Over the last fifty or sixty years or so, starting with people of my generation with the Civil Rights protests and later the Viet Nam protests, here in America we have become a nation littered with and, to some degree, paralyzed by too many protests to count. The sad part is that while we have a right to protest peacefully, to make our voices heard, many of the protests nowadays have become violent. And to me, it negates the purpose of the protest in the first place, because all anyone focuses in (after that) is the violence.

This Tuesday, October 31st, is Halloween of course. But that day also marks another very special anniversary, one from exactly 500 years ago.  On October 31st, 1517, a Catholic monk named Martin Luther (as the story goes) nailed a letter to the door of the church at the Wittenberg Castle, in Germany, containing 95 complaints against the seemingly ever-increasing power of the Pope, the use of indulgences (which are payments people would make to the Church to get special prayers…like getting loved ones out of Purgatory, for instance) and the idea that anyone other than God, Himself, can forgive sin (indulgences or not). It was these “Ninety-five Theses” (as they were called) that became known as the start of the Protestant Movement….a movement that is still going strong today, resulting in countless churches and denominations putting the emphasis back on the Bible (as the guiding doctrines) rather than church laws created by men. But what many people (myself included) have sometimes overlooked is that the word “Protestant” is derivative of the word “protest.”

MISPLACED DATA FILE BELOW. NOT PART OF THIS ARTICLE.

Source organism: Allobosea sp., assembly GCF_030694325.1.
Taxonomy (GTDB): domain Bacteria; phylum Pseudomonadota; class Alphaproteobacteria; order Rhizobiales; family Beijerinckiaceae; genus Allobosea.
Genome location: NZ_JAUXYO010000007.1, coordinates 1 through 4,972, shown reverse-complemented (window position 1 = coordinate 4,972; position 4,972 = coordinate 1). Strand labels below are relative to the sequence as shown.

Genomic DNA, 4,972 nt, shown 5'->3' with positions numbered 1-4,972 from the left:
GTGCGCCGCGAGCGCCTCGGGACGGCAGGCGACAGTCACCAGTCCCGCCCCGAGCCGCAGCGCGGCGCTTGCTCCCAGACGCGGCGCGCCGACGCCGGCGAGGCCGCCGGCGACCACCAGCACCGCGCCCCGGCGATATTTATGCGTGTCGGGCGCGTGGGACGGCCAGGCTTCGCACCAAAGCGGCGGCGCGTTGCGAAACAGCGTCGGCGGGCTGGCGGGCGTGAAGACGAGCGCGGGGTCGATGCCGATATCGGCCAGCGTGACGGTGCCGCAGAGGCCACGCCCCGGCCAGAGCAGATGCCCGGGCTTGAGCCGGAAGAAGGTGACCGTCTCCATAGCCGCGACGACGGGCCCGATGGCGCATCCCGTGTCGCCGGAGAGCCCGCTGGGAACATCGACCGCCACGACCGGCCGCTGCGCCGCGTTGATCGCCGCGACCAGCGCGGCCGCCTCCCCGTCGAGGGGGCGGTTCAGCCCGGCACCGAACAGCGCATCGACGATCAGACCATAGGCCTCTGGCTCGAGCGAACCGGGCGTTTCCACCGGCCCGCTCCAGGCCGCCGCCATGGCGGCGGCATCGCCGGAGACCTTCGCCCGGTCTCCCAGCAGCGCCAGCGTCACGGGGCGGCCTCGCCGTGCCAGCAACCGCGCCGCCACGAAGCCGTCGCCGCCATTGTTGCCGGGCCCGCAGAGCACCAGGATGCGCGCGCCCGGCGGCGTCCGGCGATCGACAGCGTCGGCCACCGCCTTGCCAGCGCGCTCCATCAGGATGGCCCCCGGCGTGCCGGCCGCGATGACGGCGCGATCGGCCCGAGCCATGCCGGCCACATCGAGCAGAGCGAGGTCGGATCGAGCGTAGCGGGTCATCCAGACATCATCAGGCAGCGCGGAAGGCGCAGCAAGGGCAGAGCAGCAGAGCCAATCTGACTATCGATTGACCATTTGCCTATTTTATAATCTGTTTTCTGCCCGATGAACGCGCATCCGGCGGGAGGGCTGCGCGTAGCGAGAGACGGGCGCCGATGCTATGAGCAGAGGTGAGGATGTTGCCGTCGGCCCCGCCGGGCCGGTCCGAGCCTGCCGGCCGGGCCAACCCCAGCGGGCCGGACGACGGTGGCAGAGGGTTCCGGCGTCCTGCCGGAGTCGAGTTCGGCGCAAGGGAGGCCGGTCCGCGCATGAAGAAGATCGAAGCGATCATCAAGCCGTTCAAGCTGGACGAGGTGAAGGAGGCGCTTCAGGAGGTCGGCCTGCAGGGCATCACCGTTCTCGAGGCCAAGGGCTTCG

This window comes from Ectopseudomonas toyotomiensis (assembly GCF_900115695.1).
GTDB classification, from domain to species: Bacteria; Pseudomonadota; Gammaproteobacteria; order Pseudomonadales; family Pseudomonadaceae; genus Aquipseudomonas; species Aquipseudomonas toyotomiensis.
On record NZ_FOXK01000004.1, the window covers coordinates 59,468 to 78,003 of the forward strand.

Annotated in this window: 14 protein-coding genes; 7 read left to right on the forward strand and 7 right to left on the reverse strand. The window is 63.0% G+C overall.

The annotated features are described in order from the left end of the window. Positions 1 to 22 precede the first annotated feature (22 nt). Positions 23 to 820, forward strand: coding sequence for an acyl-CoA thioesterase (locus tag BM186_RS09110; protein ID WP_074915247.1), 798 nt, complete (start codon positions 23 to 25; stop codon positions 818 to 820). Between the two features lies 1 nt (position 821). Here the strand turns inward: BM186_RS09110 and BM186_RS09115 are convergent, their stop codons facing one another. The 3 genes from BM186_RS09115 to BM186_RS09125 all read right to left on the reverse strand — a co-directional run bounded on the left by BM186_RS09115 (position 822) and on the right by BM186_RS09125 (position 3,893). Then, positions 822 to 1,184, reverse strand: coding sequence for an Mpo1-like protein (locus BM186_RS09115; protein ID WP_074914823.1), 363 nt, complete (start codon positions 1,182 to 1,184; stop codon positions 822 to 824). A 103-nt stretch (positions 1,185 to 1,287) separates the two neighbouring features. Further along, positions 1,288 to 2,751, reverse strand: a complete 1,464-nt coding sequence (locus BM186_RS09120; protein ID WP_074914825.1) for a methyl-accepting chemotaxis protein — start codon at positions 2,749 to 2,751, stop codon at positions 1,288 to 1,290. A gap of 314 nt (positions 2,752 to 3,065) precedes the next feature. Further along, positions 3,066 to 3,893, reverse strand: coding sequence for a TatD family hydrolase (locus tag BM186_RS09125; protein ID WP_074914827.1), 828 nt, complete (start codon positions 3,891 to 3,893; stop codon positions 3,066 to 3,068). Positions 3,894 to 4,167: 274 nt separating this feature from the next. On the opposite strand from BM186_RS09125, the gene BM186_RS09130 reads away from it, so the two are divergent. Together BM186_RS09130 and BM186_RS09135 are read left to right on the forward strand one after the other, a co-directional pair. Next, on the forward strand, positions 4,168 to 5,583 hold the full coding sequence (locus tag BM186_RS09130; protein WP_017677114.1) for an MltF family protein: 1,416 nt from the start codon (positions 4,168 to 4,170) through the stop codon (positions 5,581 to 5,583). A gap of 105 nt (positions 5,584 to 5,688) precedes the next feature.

So yes…Martin Luther is considered the initiator, or father of a protest, one that became a world-changing movement that has continued for 500 years. That is pretty amazing…is it not? 

Before I continue, I do want to make it very clear that this in no way is meant to be an anti-Catholic post. My intent, here, is to focus on the boldness and bravery of a man who saw what he perceived to be injustice and the negative effects of unlimited power, even if that power was seated at the center of the most powerful religious organization in the world. Churches, not unlike people (since churches are made up of people), are never perfect. We have plenty of examples of this over the last 2000 years since Christ walked among us and I believe it is no less true today. So, this post is about those people, actually one man in particular, who have the courage and conviction to stand up and shine a light on those imperfections when they arise (as they most certainly will).